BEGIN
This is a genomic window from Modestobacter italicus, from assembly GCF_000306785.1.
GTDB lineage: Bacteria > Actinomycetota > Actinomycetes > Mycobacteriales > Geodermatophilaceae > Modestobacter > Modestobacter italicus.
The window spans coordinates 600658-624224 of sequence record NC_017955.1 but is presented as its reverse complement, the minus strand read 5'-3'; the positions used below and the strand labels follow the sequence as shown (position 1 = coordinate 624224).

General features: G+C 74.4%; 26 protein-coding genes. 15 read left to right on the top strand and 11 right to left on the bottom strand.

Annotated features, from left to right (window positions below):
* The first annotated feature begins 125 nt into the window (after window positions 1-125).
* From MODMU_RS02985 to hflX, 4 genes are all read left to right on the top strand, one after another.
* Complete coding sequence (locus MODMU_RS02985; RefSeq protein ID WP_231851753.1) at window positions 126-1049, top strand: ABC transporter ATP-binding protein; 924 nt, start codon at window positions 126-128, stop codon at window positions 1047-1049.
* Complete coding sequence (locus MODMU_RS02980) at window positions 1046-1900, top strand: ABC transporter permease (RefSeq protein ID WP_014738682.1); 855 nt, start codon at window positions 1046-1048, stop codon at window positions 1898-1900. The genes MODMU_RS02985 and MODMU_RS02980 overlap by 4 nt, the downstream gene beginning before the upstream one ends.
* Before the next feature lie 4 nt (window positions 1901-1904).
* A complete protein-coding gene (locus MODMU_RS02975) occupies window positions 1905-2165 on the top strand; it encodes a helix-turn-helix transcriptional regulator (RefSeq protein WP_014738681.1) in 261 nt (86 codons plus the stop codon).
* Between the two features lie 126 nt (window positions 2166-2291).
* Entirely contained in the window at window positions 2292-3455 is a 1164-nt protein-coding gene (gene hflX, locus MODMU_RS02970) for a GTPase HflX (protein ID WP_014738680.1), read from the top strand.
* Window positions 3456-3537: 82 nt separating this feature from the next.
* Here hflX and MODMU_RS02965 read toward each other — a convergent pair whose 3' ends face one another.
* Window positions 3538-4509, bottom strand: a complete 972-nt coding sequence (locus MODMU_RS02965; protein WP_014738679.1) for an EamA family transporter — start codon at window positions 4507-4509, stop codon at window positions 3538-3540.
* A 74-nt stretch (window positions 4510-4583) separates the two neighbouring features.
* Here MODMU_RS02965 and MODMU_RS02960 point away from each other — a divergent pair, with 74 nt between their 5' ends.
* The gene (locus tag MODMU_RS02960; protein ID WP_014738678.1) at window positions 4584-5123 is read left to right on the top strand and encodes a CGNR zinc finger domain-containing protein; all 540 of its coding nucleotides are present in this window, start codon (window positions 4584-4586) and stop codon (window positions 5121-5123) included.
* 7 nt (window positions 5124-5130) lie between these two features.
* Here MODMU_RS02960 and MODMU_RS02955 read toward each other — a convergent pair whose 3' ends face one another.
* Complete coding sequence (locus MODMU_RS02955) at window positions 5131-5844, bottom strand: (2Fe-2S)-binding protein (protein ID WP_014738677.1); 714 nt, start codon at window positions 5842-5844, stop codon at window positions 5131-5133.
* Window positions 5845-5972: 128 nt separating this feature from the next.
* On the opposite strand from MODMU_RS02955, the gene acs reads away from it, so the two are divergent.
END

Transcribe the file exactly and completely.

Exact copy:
This is a genomic window from Modestobacter italicus, from assembly GCF_000306785.1.
GTDB lineage: Bacteria > Actinomycetota > Actinomycetes > Mycobacteriales > Geodermatophilaceae > Modestobacter > Modestobacter italicus.
The window spans coordinates 600658-624224 of sequence record NC_017955.1 but is presented as its reverse complement, the minus strand read 5'-3'; the positions used below and the strand labels follow the sequence as shown (position 1 = coordinate 624224).

General features: G+C 74.4%; 26 protein-coding genes. 15 read left to right on the top strand and 11 right to left on the bottom strand.

Annotated features, from left to right (window positions below):
* The first annotated feature begins 125 nt into the window (after window positions 1-125).
* From MODMU_RS02985 to hflX, 4 genes are all read left to right on the top strand, one after another.
* Complete coding sequence (locus MODMU_RS02985; RefSeq protein ID WP_231851753.1) at window positions 126-1049, top strand: ABC transporter ATP-binding protein; 924 nt, start codon at window positions 126-128, stop codon at window positions 1047-1049.
* Complete coding sequence (locus MODMU_RS02980) at window positions 1046-1900, top strand: ABC transporter permease (RefSeq protein ID WP_014738682.1); 855 nt, start codon at window positions 1046-1048, stop codon at window positions 1898-1900. The genes MODMU_RS02985 and MODMU_RS02980 overlap by 4 nt, the downstream gene beginning before the upstream one ends.
* Before the next feature lie 4 nt (window positions 1901-1904).
* A complete protein-coding gene (locus MODMU_RS02975) occupies window positions 1905-2165 on the top strand; it encodes a helix-turn-helix transcriptional regulator (RefSeq protein WP_014738681.1) in 261 nt (86 codons plus the stop codon).
* Between the two features lie 126 nt (window positions 2166-2291).
* Entirely contained in the window at window positions 2292-3455 is a 1164-nt protein-coding gene (gene hflX, locus MODMU_RS02970) for a GTPase HflX (protein ID WP_014738680.1), read from the top strand.
* Window positions 3456-3537: 82 nt separating this feature from the next.
* Here hflX and MODMU_RS02965 read toward each other — a convergent pair whose 3' ends face one another.
* Window positions 3538-4509, bottom strand: a complete 972-nt coding sequence (locus MODMU_RS02965; protein WP_014738679.1) for an EamA family transporter — start codon at window positions 4507-4509, stop codon at window positions 3538-3540.
* A 74-nt stretch (window positions 4510-4583) separates the two neighbouring features.
* Here MODMU_RS02965 and MODMU_RS02960 point away from each other — a divergent pair, with 74 nt between their 5' ends.
* The gene (locus tag MODMU_RS02960; protein ID WP_014738678.1) at window positions 4584-5123 is read left to right on the top strand and encodes a CGNR zinc finger domain-containing protein; all 540 of its coding nucleotides are present in this window, start codon (window positions 4584-4586) and stop codon (window positions 5121-5123) included.
* 7 nt (window positions 5124-5130) lie between these two features.
* Here MODMU_RS02960 and MODMU_RS02955 read toward each other — a convergent pair whose 3' ends face one another.
* Complete coding sequence (locus MODMU_RS02955) at window positions 5131-5844, bottom strand: (2Fe-2S)-binding protein (protein ID WP_014738677.1); 714 nt, start codon at window positions 5842-5844, stop codon at window positions 5131-5133.
* Window positions 5845-5972: 128 nt separating this feature from the next.
* On the opposite strand from MODMU_RS02955, the gene acs reads away from it, so the two are divergent.